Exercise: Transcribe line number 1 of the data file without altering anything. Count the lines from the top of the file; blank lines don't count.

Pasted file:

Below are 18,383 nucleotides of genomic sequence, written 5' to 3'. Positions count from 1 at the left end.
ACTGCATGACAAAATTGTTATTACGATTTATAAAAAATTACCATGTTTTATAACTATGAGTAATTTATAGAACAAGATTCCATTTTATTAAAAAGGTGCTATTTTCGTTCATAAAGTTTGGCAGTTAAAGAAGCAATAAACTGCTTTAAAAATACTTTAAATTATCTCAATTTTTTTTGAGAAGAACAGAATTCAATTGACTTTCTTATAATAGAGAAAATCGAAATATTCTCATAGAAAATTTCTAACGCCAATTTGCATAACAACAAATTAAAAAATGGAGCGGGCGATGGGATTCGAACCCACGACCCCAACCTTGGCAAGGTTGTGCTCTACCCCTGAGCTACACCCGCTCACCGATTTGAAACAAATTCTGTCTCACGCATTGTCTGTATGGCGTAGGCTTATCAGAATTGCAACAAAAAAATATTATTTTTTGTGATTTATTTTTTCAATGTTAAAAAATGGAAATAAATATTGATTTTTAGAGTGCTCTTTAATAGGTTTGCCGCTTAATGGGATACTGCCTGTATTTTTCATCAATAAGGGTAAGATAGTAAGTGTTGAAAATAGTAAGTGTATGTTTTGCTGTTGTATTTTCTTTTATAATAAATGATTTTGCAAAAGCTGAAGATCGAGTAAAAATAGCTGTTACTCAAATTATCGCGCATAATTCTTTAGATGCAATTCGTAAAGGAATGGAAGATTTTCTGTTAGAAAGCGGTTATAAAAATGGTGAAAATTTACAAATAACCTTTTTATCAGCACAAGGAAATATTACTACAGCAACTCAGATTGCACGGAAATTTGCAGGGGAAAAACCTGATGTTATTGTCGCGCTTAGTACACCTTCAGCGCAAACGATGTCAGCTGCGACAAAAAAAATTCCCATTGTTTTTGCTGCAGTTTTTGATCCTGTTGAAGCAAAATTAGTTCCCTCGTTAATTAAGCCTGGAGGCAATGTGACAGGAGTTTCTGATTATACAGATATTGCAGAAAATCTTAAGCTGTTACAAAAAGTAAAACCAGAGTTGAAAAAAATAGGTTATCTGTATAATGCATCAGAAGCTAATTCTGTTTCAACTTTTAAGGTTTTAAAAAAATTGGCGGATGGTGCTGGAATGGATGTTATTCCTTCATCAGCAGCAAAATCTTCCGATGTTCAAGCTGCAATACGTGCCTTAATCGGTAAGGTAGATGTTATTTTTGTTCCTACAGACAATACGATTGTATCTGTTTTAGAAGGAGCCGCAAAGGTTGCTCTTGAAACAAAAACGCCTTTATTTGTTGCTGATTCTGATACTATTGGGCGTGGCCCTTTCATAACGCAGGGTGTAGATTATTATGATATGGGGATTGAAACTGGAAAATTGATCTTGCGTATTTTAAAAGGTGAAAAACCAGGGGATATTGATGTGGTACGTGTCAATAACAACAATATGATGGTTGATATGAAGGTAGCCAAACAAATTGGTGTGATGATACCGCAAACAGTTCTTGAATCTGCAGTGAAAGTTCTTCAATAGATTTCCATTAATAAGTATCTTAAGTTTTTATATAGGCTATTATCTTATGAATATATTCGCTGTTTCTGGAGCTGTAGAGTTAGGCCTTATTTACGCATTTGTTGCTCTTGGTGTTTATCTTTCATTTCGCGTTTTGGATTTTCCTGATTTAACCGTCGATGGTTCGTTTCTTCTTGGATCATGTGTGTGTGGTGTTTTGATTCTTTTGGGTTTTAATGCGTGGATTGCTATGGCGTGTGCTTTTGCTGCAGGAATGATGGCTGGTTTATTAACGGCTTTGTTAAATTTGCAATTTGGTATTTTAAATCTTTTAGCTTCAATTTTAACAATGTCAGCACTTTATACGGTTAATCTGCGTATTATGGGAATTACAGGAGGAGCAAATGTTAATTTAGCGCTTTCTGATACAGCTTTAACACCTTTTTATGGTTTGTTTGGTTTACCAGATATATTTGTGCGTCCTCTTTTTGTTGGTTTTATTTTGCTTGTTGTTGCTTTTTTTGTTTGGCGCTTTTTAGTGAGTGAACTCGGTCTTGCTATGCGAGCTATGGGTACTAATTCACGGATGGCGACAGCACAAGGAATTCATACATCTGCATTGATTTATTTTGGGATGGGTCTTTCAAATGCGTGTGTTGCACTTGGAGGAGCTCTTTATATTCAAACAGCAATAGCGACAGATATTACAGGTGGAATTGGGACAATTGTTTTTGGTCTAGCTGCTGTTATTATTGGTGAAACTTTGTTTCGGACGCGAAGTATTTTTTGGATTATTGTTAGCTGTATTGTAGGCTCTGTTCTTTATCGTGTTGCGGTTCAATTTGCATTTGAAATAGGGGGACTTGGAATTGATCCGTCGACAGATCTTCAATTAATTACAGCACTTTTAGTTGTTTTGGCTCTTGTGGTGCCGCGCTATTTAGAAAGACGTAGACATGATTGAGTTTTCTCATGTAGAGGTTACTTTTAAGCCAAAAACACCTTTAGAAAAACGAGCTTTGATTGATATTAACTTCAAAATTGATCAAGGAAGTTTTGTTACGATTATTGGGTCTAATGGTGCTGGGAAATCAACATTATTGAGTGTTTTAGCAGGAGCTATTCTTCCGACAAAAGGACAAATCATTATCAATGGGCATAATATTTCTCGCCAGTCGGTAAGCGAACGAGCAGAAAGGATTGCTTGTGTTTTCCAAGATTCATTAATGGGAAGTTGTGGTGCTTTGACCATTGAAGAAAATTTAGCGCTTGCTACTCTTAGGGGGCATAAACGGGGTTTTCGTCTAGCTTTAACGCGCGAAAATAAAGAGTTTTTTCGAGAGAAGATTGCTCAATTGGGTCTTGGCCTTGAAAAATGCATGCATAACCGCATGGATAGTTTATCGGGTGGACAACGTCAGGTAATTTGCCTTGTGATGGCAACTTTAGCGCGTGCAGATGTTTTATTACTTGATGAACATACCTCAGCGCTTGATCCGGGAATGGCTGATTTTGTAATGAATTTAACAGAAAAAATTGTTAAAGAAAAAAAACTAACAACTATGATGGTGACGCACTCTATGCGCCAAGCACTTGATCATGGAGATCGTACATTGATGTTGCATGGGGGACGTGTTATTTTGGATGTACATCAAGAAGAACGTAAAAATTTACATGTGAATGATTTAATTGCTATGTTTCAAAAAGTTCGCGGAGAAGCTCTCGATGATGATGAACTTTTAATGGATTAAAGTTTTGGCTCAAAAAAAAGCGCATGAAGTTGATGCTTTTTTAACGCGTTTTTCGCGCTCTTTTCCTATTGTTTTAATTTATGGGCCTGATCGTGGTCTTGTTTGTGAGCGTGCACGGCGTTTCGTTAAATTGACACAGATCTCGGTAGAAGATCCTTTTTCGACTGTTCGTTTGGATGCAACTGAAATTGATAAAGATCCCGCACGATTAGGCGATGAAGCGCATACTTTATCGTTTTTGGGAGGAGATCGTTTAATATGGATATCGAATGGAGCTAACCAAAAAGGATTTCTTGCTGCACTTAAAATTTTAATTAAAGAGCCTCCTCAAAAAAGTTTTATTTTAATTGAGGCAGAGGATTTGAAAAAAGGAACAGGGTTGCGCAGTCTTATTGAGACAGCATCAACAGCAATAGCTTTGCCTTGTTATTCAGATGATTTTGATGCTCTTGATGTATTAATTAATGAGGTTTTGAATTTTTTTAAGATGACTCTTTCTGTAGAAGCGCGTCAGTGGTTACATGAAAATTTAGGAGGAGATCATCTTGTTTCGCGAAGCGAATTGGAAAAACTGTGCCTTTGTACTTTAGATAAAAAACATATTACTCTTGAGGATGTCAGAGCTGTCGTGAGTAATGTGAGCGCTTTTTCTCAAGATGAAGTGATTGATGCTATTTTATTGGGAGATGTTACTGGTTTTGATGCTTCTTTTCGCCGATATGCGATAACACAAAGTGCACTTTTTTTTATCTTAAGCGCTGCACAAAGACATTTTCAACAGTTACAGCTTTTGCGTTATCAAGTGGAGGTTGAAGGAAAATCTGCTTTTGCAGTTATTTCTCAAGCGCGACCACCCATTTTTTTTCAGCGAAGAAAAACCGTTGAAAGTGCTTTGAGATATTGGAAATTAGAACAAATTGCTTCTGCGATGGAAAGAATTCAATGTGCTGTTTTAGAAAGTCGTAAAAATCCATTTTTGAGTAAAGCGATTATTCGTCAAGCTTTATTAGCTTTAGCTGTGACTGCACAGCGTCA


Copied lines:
Below are 18,383 nucleotides of genomic sequence, written 5' to 3'. Positions count from 1 at the left end.